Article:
This engineering drawing shows the five devices that make up the turret at the end of the arm on NASA's Curiosity rover. These include: the drill for acquiring powdered samples from interiors of rocks; the Alpha Particle X-ray Spectrometer (APXS); the sample processing subsystem named Collection and Handling for Interior Martian Rock Analysis (CHIMRA), which includes a scoop that can scoop up lose dirt from the Martian surface; the Dust Removal Tool (DRT) and the Mars Hand Lens Imager (MAHLI).


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Curiosity's Location During Arm Checkouts 
This scene shows the surroundings of the location where NASA Mars rover Curiosity arrived on the 29th Martian day, or sol, of the rover's mission on Mars (Sept. 4, 2012). It is a mosaic of images taken by Curiosity's Navigation Camera (Navcam) following the Sol 29 drive of 100 feet (30.5 meters). Tracks from the drive are visible in the image. For scale, Curiosity leaves parallel tracks about 9 feet (2.7 meters) apart.

At this location on Sol 30, Curiosity began a series of activities to test and characterize the rover's robotic arm and the tools on the arm.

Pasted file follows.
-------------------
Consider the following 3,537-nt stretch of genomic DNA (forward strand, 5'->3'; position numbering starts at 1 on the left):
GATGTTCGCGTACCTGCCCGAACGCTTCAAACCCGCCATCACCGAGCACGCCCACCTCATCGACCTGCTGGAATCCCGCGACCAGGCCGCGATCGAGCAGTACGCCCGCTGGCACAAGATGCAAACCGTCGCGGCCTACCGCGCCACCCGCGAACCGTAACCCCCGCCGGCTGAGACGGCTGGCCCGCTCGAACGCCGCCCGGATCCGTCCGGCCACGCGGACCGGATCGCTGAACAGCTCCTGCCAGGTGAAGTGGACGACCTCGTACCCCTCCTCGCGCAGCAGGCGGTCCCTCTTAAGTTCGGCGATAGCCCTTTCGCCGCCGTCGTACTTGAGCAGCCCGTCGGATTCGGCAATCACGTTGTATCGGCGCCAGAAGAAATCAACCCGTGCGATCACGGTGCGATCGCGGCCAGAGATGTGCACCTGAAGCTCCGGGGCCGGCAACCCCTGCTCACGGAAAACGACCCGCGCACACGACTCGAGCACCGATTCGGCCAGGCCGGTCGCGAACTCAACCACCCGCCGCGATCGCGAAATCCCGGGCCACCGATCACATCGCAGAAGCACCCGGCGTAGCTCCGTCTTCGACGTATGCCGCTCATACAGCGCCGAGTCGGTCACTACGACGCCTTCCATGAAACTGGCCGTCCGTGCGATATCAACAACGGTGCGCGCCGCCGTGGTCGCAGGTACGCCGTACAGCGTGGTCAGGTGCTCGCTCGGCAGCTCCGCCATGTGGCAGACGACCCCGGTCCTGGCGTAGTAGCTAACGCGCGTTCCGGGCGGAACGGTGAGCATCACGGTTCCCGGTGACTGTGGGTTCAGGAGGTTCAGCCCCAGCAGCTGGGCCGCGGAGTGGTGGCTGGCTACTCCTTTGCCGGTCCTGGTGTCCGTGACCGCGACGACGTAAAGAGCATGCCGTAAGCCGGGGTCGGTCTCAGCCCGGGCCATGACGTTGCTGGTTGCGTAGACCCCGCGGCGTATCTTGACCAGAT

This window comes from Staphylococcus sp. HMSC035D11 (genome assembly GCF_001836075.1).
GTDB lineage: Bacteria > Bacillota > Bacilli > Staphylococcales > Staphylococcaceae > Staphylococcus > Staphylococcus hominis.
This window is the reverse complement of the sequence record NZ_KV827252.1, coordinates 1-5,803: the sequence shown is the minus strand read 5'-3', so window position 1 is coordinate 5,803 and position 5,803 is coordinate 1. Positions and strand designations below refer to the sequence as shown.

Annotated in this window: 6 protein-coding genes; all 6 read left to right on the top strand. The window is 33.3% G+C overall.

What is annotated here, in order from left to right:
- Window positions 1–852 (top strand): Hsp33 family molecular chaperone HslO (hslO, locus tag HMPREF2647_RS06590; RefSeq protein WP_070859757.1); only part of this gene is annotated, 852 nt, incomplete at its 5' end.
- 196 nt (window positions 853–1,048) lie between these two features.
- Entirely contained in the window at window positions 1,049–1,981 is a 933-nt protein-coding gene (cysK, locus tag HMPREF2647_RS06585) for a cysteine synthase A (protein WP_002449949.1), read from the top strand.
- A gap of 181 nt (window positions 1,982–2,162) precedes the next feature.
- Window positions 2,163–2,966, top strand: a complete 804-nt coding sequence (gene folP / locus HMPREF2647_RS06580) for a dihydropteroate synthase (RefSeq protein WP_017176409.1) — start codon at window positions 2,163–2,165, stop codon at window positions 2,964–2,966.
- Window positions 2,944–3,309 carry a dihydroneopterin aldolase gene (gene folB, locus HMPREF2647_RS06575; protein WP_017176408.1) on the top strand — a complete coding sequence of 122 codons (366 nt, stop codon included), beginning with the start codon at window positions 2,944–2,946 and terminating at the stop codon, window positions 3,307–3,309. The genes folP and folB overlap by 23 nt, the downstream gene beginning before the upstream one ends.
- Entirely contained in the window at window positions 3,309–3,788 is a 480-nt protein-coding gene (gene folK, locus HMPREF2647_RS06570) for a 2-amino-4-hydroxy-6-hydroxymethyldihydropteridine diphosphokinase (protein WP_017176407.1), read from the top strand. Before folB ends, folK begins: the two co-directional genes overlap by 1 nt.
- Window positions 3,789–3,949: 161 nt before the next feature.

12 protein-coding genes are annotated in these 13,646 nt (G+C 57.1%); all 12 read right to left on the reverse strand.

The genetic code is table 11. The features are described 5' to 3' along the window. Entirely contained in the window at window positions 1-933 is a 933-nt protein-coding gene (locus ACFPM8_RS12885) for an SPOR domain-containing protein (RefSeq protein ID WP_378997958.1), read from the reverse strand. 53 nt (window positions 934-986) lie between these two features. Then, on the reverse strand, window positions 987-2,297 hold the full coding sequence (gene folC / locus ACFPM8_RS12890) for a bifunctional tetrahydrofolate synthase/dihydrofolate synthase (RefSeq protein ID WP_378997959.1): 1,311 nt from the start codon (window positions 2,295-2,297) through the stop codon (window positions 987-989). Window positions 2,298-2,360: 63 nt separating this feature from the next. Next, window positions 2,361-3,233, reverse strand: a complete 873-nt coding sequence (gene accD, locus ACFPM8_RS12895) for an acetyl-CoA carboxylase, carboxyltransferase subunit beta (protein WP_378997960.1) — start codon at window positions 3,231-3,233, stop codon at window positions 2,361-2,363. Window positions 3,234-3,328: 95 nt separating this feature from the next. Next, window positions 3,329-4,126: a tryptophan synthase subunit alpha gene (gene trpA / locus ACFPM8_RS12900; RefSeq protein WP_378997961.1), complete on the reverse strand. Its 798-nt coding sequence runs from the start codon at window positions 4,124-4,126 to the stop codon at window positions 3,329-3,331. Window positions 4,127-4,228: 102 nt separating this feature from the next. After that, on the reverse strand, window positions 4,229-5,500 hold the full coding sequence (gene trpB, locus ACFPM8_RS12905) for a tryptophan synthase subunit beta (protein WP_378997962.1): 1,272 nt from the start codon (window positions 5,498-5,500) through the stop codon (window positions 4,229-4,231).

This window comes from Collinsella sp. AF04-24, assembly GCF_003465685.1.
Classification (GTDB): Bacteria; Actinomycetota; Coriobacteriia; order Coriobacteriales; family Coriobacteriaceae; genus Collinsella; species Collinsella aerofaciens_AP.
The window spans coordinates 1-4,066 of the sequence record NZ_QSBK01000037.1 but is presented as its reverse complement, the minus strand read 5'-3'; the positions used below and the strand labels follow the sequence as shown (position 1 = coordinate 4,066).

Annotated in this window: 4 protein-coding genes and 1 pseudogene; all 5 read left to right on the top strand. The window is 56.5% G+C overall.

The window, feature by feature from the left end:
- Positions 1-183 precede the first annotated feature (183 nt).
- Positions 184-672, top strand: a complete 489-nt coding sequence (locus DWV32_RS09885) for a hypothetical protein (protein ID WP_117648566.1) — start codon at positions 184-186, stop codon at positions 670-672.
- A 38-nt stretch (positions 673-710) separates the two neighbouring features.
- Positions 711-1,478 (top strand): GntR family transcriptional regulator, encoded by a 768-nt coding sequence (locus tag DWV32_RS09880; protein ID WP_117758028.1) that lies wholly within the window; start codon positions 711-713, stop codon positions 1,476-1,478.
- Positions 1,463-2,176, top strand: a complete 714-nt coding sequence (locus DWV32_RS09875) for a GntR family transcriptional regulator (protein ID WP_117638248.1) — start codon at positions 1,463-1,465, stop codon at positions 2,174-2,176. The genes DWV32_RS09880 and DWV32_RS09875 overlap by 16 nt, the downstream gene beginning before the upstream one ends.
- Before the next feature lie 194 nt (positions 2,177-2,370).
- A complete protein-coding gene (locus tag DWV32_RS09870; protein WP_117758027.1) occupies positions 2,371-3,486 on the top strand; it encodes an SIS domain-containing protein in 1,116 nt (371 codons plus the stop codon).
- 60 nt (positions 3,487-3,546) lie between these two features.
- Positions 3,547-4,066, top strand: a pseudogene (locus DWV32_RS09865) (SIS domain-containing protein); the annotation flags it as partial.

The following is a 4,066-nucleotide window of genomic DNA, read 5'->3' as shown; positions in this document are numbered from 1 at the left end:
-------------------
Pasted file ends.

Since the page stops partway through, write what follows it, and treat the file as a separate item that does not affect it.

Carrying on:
The panorama is centered to the north-northeast, with south-southwest at both ends. 
In a boat at sea one of the men began to bore a hole in the bottom of the boat. On being remonstrating with, he answered, "I am only boring under my own seat." "Yes," said his companions, "but when the sea rushes in we shall all be drowned with you."

Dog Walker

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Re: Mars Rover Curiosity
« Reply #59 on: September 10, 2012, 02:02:41 PM »
Just think!  We have landed a nuclear powered tank with a laser cannon on another world.  Neat stuff!
When all else fails hug the dog.